15. Eastern slopes grizzly bear project

    Energy Technology Data Exchange (ETDEWEB)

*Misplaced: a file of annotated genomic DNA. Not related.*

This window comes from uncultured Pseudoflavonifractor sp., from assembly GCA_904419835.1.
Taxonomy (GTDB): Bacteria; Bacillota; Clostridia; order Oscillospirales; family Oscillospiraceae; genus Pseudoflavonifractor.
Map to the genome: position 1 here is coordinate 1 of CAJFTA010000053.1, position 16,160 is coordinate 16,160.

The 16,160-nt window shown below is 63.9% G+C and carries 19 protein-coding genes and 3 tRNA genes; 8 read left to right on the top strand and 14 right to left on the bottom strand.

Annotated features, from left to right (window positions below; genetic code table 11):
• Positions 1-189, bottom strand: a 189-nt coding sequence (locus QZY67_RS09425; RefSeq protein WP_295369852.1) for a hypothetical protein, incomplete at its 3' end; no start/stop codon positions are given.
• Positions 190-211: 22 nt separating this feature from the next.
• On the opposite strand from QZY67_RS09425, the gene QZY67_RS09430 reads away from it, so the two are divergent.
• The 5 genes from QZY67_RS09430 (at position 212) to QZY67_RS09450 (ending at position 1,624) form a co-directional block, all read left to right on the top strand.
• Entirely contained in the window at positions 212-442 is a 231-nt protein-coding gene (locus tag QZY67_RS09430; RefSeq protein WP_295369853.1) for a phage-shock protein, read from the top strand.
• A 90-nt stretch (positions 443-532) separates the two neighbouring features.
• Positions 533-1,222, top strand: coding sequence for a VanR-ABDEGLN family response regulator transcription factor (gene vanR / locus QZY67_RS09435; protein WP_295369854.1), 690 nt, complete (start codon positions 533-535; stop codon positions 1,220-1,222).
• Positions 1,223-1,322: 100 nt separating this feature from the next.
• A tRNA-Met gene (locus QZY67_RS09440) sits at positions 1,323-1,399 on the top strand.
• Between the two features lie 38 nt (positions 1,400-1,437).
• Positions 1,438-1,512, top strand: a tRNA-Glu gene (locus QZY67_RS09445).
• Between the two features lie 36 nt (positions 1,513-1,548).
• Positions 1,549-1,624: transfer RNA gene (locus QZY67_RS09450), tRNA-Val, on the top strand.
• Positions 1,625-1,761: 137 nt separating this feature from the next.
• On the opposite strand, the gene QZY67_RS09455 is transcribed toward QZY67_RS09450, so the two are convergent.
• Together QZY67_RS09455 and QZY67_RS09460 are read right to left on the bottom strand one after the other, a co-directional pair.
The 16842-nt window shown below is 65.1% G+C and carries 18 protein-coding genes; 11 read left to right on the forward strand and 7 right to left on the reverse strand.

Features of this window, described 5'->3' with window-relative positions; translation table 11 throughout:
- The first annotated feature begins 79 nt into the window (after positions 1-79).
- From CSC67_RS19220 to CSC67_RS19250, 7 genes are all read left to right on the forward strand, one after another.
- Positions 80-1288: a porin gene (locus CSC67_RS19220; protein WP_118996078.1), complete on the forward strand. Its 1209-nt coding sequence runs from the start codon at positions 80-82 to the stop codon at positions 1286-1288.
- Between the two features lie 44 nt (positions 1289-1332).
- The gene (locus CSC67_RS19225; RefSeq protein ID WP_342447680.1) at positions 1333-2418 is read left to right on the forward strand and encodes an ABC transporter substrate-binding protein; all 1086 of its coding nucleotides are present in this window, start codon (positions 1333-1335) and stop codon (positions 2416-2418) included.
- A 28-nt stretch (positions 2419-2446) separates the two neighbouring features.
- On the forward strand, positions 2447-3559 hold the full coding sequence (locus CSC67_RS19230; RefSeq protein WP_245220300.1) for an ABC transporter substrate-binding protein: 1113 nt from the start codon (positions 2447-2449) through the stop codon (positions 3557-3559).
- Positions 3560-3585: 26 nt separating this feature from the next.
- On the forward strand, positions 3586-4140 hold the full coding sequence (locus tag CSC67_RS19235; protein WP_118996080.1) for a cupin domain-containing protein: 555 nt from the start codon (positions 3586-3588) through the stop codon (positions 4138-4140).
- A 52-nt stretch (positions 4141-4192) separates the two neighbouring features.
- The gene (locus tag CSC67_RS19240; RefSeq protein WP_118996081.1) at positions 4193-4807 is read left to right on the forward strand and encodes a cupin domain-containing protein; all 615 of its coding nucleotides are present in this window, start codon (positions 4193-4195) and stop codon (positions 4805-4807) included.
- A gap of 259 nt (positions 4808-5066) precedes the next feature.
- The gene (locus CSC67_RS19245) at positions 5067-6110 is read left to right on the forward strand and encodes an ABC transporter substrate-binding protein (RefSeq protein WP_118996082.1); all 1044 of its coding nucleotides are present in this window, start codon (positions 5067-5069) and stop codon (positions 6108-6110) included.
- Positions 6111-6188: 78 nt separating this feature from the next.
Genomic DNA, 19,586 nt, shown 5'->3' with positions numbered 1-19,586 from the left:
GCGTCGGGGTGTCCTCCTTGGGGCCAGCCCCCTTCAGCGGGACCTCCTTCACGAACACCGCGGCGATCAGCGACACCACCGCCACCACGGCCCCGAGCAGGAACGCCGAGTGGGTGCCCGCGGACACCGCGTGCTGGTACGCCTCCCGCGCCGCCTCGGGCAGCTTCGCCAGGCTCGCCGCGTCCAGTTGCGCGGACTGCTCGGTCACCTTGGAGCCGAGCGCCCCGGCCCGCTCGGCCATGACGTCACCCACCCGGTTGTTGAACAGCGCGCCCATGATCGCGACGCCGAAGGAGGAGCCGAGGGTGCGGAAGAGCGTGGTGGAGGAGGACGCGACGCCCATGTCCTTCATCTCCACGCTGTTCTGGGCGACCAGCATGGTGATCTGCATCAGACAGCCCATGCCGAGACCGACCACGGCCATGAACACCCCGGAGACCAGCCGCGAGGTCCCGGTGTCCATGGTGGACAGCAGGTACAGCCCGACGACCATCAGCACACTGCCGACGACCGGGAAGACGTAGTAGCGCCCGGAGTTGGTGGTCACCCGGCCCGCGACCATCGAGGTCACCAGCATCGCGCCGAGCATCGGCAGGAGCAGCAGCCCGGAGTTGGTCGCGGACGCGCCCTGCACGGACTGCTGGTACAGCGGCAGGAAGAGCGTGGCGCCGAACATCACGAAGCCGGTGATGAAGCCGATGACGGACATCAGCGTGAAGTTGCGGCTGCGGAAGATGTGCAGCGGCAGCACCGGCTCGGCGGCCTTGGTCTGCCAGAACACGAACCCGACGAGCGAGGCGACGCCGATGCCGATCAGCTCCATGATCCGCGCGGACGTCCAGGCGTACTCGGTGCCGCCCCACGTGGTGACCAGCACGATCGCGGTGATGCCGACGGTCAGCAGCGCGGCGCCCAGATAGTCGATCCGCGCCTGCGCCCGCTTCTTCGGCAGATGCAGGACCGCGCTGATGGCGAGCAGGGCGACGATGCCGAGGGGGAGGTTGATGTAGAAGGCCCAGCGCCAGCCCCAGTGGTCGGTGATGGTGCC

The cumulative effects of human activities on the grizzly bears in the central Canadian Rockies are not well known. As a result, a project was initiated in 1994 to address the urgent requirement for accurate scientific information on the habitat and populations of grizzly bears in the area of the Banff National Park and Kananaskis Country. This area is probably the most heavily used and developed area where the grizzly still survives. The information gathered throughout the course of this study will be used to better protect and manage the bears and other sensitive carnivores in the region. Using telemetry, researchers are monitoring 25 grizzly bears which were radio-collared in a 22,000 square-kilometer area in the upper Bow Valley drainage of the eastern Alberta slopes. The researchers involved in the project are working with representatives from Husky Oil and Talisman Energy on the sound development of the Moose Mountain oil and gas field without adversely affecting the grizzly bear population. Information collected over seven years indicated that the grizzly bears have few and infrequent offspring. Using the information gathered so far, the location of the Moose Mountain to Jumping Pound pipeline was carefully selected, since the bears recover very slowly from high mortality, and also considering that the food and cover had already been compromised by the high number of roads, trails and other human activities in the area. The status of the population and habitat of the grizzly bear will be assessed upon the conclusion of the field research phase in 2001. Models will be updated using the data obtained during eight years and will assist in the understanding of complex variables that affect grizzly bears.